adventure travel in wales

Go wild in Wales! 

Photo above: Rutger Pauw / Red Bull Content Pool

From remote mountain bike trails to stunning wild swimming spots, Wales is an amazing adventure playground

All too often, the words ‘adventure travel’ are only uttered in conjunction with remote corners of the world, accessible only to a hardcore set whose Instagram accounts are awash with mind-bending images of incredible vistas, amazing activities and apparently secret destinations. The truth, though, is markedly different: those singular adventures are achievable right here in the UK – in the glorious, often furious, landscape of Wales.

Undoubtedly one of Europe’s finest natural playgrounds, Wales offers a plethora of adventures, from the gentlest ramble in the hills to the most extreme downhill mountain bike ride. It’s the birthplace of coasteering, a thrilling way of exploring some normally inaccessible coastal gems. It’s also a paradise for open-water swimmers – spots off the beaten path include the former gold mine at Rhaeadr Mawddach in Snowdonia, and the coastal splendour of Porth Oer on the Llyn Peninsula. And it’s a holy grail for bikers, with great MTB riding at Afan Forest Park, near Port Talbot and Nant yr Arian Forest, close to Aberystwyth.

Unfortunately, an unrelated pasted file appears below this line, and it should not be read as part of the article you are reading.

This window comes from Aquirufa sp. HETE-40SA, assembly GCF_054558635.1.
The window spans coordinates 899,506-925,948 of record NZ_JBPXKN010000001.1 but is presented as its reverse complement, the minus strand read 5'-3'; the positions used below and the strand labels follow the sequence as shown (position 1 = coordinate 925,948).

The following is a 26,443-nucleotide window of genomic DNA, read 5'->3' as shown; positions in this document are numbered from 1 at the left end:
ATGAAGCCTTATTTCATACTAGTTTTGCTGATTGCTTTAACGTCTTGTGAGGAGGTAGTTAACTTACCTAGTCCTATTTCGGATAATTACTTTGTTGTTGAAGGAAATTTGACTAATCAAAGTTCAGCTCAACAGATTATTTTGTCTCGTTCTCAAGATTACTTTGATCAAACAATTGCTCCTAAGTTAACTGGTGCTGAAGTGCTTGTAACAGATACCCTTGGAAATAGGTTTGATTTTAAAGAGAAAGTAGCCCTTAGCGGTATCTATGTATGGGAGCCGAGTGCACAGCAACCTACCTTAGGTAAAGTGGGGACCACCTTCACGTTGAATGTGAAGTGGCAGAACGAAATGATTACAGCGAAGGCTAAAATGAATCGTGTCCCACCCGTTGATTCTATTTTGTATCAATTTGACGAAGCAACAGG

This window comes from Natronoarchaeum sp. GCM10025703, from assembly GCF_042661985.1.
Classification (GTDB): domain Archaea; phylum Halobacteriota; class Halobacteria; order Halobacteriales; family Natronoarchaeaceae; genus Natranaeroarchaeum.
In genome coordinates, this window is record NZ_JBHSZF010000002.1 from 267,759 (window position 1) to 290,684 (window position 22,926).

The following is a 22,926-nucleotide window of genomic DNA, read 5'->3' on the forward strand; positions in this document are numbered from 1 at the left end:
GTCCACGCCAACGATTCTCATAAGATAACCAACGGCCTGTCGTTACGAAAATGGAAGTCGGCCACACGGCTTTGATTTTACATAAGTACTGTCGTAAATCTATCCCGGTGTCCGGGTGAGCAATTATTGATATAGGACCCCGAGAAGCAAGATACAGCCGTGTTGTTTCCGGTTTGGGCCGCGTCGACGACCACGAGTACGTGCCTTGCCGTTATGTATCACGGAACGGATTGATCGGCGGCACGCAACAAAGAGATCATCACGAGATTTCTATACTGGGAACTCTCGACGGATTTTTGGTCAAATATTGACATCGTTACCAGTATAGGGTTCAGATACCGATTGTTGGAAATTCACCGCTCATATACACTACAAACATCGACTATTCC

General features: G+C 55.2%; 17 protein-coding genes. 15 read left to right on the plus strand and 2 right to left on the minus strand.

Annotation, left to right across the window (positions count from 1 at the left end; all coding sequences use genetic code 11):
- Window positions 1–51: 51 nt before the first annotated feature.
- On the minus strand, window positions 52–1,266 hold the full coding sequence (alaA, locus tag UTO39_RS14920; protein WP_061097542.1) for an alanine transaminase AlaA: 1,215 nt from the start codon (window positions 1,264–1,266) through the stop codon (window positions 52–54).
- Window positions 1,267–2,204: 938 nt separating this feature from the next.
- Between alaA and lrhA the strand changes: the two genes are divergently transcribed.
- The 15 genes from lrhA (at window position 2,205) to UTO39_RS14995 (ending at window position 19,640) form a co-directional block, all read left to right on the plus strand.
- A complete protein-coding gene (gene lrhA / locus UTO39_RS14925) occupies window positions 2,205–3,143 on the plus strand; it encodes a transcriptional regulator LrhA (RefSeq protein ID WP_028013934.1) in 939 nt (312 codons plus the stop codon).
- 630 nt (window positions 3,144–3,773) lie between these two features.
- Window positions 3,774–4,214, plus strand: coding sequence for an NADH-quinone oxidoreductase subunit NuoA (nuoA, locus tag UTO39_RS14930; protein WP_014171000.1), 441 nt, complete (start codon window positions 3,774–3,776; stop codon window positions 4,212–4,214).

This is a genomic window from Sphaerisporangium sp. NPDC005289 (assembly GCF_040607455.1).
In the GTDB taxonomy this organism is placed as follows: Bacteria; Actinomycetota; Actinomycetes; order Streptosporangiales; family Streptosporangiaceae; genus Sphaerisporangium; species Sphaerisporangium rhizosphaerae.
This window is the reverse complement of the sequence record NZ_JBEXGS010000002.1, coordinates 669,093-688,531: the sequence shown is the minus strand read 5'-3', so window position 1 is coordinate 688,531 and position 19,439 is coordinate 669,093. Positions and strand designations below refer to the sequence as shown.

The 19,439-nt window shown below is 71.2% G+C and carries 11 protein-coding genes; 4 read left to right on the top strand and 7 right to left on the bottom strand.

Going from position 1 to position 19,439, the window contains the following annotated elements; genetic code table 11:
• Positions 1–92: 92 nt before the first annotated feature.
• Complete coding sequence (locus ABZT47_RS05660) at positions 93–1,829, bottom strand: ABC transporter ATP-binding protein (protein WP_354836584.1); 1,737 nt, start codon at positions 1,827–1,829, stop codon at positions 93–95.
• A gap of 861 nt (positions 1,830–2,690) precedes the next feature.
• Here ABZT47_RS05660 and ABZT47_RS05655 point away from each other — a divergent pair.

Adventure travel isn’t about photo-stream one-upmanship and impossible tales from impossible places. Epic lives close to home – in wild Wales.

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Coasting through Pembrokeshire

The wacky, water-based adrenalin rush known as coasteering was born in South West Wales. What is it? Simply put, it’s the act of reaching otherwise inaccessible stretches of coastline – steep cliffs, rocky ledges, caves, gullies – by diving, clambering, swimming or floating. Pembrokeshire is famed for its amazing coastal scenery, and no other part of the UK can boast such a diversity of marine landscapes. Many tour companies organise coasteering treks – a great way to see a secret side of the island we live on. 


Nant yr Arian Forest offers rugged MTB riding at its best, including mountain climbs, river crossing and technical descents. There are two red-graded trails and a black trail, offering 60km of ground to explore. 

Wild water Llyn y Fan Fach

This 18m-deep pool high in the Brecon Beacons has its own legend: the Lady of the Lake is said to have appeared from its waters in the 13th century. She chose a good spot: Llyn y Fan Fach was named one of the world’s ‘1,000 Ultimate Sights’ by Lonely Planet.

Adventure travel in wales
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01 2017 The Red Bulletin 

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